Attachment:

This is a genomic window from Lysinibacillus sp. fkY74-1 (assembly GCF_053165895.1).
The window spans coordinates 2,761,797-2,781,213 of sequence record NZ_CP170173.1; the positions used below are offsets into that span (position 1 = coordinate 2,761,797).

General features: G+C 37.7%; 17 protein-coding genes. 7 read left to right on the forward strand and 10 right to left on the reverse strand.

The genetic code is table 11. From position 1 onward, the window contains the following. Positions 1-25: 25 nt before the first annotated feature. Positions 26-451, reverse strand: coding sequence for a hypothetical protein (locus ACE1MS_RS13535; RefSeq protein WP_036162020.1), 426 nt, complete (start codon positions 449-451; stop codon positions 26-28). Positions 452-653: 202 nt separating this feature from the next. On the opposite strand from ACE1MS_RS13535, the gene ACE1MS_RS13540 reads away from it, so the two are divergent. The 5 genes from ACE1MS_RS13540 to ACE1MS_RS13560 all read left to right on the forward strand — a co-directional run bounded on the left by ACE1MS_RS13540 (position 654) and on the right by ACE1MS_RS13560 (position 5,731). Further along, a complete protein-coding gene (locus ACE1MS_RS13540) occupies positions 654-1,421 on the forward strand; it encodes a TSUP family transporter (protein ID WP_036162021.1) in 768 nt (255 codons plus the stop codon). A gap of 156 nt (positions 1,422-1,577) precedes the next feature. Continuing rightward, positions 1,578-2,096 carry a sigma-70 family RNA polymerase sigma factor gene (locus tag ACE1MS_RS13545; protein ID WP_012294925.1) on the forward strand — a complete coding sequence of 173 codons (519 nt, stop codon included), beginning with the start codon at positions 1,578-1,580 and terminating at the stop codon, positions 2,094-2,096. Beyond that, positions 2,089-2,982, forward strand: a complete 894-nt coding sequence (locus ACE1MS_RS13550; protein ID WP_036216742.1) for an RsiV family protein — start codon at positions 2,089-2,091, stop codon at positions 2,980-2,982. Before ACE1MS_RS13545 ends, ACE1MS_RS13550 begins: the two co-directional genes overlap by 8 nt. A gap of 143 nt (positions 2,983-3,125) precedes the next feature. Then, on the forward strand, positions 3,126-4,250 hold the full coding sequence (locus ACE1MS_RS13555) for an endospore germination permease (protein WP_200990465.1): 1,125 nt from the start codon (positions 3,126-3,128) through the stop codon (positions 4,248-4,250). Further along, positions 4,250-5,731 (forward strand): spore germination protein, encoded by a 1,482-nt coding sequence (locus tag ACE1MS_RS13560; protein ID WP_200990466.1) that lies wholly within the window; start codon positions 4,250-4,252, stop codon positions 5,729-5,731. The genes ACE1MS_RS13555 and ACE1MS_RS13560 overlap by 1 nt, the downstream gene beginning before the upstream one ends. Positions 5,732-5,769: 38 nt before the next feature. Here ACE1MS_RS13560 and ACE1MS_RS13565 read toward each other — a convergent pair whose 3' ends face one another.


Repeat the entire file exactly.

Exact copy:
This is a genomic window from Lysinibacillus sp. fkY74-1 (assembly GCF_053165895.1).
The window spans coordinates 2,761,797-2,781,213 of sequence record NZ_CP170173.1; the positions used below are offsets into that span (position 1 = coordinate 2,761,797).

General features: G+C 37.7%; 17 protein-coding genes. 7 read left to right on the forward strand and 10 right to left on the reverse strand.

The genetic code is table 11. From position 1 onward, the window contains the following. Positions 1-25: 25 nt before the first annotated feature. Positions 26-451, reverse strand: coding sequence for a hypothetical protein (locus ACE1MS_RS13535; RefSeq protein WP_036162020.1), 426 nt, complete (start codon positions 449-451; stop codon positions 26-28). Positions 452-653: 202 nt separating this feature from the next. On the opposite strand from ACE1MS_RS13535, the gene ACE1MS_RS13540 reads away from it, so the two are divergent. The 5 genes from ACE1MS_RS13540 to ACE1MS_RS13560 all read left to right on the forward strand — a co-directional run bounded on the left by ACE1MS_RS13540 (position 654) and on the right by ACE1MS_RS13560 (position 5,731). Further along, a complete protein-coding gene (locus ACE1MS_RS13540) occupies positions 654-1,421 on the forward strand; it encodes a TSUP family transporter (protein ID WP_036162021.1) in 768 nt (255 codons plus the stop codon). A gap of 156 nt (positions 1,422-1,577) precedes the next feature. Continuing rightward, positions 1,578-2,096 carry a sigma-70 family RNA polymerase sigma factor gene (locus tag ACE1MS_RS13545; protein ID WP_012294925.1) on the forward strand — a complete coding sequence of 173 codons (519 nt, stop codon included), beginning with the start codon at positions 1,578-1,580 and terminating at the stop codon, positions 2,094-2,096. Beyond that, positions 2,089-2,982, forward strand: a complete 894-nt coding sequence (locus ACE1MS_RS13550; protein ID WP_036216742.1) for an RsiV family protein — start codon at positions 2,089-2,091, stop codon at positions 2,980-2,982. Before ACE1MS_RS13545 ends, ACE1MS_RS13550 begins: the two co-directional genes overlap by 8 nt. A gap of 143 nt (positions 2,983-3,125) precedes the next feature. Then, on the forward strand, positions 3,126-4,250 hold the full coding sequence (locus ACE1MS_RS13555) for an endospore germination permease (protein WP_200990465.1): 1,125 nt from the start codon (positions 3,126-3,128) through the stop codon (positions 4,248-4,250). Further along, positions 4,250-5,731 (forward strand): spore germination protein, encoded by a 1,482-nt coding sequence (locus tag ACE1MS_RS13560; protein ID WP_200990466.1) that lies wholly within the window; start codon positions 4,250-4,252, stop codon positions 5,729-5,731. The genes ACE1MS_RS13555 and ACE1MS_RS13560 overlap by 1 nt, the downstream gene beginning before the upstream one ends. Positions 5,732-5,769: 38 nt before the next feature. Here ACE1MS_RS13560 and ACE1MS_RS13565 read toward each other — a convergent pair whose 3' ends face one another.